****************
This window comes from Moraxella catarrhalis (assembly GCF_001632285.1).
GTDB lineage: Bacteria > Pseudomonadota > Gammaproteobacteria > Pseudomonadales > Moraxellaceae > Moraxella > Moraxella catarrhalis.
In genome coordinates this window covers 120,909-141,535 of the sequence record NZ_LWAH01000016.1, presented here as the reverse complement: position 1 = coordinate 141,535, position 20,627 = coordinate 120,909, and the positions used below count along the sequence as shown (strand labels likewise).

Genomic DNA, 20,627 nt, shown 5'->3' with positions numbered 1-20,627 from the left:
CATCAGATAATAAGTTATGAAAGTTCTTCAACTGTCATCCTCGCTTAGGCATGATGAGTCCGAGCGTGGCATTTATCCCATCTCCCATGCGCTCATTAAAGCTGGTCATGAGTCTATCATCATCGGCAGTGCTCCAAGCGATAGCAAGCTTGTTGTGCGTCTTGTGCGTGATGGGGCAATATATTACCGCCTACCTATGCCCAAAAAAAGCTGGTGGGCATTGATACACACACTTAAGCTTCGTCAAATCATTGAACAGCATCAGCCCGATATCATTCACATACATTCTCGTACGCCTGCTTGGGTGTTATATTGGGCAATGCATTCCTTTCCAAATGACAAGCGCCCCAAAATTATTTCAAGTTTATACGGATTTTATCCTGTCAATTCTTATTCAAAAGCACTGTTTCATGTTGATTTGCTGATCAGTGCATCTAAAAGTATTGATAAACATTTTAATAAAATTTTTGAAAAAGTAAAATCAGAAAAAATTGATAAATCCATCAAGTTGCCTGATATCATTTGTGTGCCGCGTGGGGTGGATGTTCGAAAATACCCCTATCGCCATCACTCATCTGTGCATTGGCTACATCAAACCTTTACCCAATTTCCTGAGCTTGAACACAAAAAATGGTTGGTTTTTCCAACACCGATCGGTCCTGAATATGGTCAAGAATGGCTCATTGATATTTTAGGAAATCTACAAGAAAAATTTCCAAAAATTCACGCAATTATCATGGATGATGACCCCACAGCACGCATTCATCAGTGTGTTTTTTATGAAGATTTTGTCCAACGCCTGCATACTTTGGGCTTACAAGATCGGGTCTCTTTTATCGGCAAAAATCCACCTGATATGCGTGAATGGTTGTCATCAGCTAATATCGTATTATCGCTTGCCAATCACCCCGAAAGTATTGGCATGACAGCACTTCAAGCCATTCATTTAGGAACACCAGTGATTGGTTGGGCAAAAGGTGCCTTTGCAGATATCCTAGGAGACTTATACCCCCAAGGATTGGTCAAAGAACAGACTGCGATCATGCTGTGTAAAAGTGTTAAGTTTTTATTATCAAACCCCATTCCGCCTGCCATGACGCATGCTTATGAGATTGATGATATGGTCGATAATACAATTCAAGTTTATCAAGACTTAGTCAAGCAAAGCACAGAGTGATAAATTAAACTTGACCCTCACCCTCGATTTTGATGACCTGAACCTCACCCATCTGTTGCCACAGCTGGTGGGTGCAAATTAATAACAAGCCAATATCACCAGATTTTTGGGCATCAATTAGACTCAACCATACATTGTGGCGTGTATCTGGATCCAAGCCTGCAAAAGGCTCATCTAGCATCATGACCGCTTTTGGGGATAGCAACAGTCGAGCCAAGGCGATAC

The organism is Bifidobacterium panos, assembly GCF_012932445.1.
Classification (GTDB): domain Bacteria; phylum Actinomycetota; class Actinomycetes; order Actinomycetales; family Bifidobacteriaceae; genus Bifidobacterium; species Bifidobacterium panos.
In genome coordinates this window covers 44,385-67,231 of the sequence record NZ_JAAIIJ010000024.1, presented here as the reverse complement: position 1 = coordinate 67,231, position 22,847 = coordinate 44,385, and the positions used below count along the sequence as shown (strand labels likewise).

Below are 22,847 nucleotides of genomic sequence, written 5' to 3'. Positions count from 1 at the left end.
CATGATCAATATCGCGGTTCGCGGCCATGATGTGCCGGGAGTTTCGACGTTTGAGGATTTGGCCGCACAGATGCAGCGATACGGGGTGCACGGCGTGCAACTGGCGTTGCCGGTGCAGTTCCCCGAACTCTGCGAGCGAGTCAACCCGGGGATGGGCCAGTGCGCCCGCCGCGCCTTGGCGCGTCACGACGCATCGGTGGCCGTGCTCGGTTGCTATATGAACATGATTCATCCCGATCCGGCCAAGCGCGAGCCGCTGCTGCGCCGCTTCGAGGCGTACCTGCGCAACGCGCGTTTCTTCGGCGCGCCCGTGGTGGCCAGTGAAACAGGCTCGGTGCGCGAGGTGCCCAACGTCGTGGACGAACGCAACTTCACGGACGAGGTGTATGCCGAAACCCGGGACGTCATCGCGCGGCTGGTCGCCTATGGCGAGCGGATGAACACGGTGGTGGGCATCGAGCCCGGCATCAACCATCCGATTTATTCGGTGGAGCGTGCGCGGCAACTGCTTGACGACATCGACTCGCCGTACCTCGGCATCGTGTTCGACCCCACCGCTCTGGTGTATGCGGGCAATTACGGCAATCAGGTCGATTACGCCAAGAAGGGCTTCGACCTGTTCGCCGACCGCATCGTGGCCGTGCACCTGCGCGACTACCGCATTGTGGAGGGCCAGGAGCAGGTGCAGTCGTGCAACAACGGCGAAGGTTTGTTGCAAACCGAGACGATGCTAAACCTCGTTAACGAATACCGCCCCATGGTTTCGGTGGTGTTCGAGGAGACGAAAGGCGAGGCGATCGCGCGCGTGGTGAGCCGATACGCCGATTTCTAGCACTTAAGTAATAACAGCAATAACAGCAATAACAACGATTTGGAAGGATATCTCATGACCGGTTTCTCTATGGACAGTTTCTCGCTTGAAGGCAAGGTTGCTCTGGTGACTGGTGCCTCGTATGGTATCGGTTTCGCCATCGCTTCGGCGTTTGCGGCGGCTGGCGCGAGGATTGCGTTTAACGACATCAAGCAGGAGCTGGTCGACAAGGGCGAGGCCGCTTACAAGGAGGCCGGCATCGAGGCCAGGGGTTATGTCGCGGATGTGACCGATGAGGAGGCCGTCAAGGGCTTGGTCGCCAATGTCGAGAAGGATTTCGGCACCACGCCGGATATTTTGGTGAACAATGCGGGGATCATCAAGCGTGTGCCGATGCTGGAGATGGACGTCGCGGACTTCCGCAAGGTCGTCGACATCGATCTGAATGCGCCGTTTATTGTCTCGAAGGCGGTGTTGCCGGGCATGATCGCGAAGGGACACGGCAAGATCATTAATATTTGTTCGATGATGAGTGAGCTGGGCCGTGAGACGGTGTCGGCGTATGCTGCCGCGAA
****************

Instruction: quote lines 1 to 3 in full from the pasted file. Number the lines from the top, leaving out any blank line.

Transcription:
This window comes from Moraxella catarrhalis (assembly GCF_001632285.1).
GTDB lineage: Bacteria > Pseudomonadota > Gammaproteobacteria > Pseudomonadales > Moraxellaceae > Moraxella > Moraxella catarrhalis.
In genome coordinates this window covers 120,909-141,535 of the sequence record NZ_LWAH01000016.1, presented here as the reverse complement: position 1 = coordinate 141,535, position 20,627 = coordinate 120,909, and the positions used below count along the sequence as shown (strand labels likewise).